Five years later, the Chicago Blackhawks are having a bit of a resurgence with a crop of young players who surround their aging core of Jonathan Toews, Patrick Kane, and Duncan Keith. They would have missed the playoffs again this season but upset the Edmonton Oilers on Friday.
Toews was only 27-years-old when Chicago last lifted the trophy. He’s 32 now, and ready for Chicago’s revival.
Crosby turned 33 on Friday and received not a birthday cake with presents, but a Soupy Sales cake to the face by fist-bumping Montreal Canadiens goalie Carey Price in congratulation for the not-playoff worthy Montreal Canadiens advancing to Round One.
Evgeni Malkin is 34-years-old. Kris Letang is 33. Patric Hornqvist is 33-years-old and will be 34 before next season is more than one month old.
Now, I’m over 40, and that seems young, but look at the piling injuries they’ve suffered. Then look at the team’s complete failure to be competitive in the post-season.
Once is a fluke. Twice is a trend.
“We still believe in the core group of this team. We have a lot in the tank,” Letang said Friday night. “We are going to keep playing hard and give everything for the Penguins … this year, we didn’t play well enough to win, but we’re comfortable with the group of guys that we have.”
The Boston Bruins, like the Penguins, had success with a group of 20-somethings, down years, then roared back for a second championship window. Boston is back with the same core which won the Cup in 2011, lost a Stanley Cup Final in 2013, then lost a Game 7 in 2019.
The Pittsburgh Penguins are fortunate. Their second gasp was 34.5 pounds of silver, twice, in 2016 and 2017. Like Boston, the Penguins’ second act came seven years after their first.
That was a sweet ride.
The Detroit Red Wings, who beat the Penguins in the 2008 Stanley Cup Final and whom the Penguins vanquished in 2009, made the playoffs for seven years after their last Cup Final. The core with Pavel Datsyuk, Henrik Zetterberg (and Niklas Lidstrom for a few seasons), didn’t advance past the second round for four years, then didn’t advance past the Round One for three years.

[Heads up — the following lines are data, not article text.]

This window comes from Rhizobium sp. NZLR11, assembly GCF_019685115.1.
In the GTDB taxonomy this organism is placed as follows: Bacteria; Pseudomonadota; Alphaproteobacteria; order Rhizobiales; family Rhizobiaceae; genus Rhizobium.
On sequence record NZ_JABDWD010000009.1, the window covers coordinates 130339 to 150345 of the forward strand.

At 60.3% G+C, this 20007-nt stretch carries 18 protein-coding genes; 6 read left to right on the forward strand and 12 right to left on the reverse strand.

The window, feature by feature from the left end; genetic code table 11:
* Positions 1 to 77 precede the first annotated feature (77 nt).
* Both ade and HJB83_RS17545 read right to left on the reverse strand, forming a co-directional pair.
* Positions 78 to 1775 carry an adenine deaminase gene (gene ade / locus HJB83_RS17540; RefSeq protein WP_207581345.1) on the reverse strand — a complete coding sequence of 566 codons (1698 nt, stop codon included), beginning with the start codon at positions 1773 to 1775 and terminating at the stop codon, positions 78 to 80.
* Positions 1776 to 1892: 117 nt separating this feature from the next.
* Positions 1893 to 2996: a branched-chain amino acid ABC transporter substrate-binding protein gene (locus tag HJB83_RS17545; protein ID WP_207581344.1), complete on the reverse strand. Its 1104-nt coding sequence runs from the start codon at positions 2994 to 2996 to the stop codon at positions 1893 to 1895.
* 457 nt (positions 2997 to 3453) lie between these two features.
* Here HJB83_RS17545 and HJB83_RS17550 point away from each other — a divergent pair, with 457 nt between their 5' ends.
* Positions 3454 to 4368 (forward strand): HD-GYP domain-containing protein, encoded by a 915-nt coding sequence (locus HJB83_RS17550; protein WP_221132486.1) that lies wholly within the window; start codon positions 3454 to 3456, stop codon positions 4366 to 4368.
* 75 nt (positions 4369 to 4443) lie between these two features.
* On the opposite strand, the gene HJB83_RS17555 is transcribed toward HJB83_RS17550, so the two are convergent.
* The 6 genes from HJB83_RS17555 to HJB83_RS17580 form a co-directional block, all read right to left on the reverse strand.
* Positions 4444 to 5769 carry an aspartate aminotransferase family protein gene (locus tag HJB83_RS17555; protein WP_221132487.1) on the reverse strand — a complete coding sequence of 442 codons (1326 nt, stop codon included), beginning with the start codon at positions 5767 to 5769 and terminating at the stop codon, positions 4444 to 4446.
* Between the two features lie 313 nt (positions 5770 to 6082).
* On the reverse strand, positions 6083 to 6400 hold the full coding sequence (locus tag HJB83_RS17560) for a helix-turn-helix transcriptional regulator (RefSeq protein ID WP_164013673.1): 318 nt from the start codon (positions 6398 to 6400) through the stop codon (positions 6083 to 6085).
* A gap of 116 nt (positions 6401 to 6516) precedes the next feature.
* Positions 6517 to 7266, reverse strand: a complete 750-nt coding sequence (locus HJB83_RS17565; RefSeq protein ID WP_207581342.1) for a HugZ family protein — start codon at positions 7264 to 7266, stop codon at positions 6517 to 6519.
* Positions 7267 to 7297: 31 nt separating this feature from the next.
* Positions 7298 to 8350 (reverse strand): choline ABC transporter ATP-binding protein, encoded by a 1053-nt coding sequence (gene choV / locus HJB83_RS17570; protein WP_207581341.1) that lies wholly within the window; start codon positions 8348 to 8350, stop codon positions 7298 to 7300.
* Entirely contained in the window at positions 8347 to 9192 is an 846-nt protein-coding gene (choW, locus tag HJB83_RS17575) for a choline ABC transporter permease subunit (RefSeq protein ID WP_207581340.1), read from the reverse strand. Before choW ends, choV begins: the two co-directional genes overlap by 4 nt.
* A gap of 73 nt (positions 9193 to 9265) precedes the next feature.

2008 and 2009 was Detroit’s second window, too. It came six years after their last Stanley Cup win.
Detroit has been undergoing a rebuild for more than several years. The GM, until just a couple of years ago, was Hall of Famer Ken Holland, lest you think Detroit was mismanaged.
The Penguins have a couple of prospects who could raise hopes. Sam Poulin could be a top-six winger within the next two seasons. P.O. Joseph could be a top-six defenseman within a couple of years, too.
Crosby will be 35, and Malkin 36 when those players likely hit the NHL ready to assert themselves. And, the Penguins are more than a prospect or two away from getting back to the top of the mountain.
The Penguins will remain a team that should make the playoffs for several more years. And, sure, if Tristan Jarry becomes the next Carey Price, who can steal games and a series, the Penguins window will be ajar, just as was the Detroit window.
However, the Pittsburgh Penguins were humbled by the New York Islanders in 2019, then summarily dismissed by the Montreal Canadiens in 2020. With respect to Sullivan, it does add up. A prospect won’t change that unless his name is Alexis Lafreniere.
And if the Penguins win the Phase 2 NHL Draft Lottery on Monday, we reserve the right to rethink this column.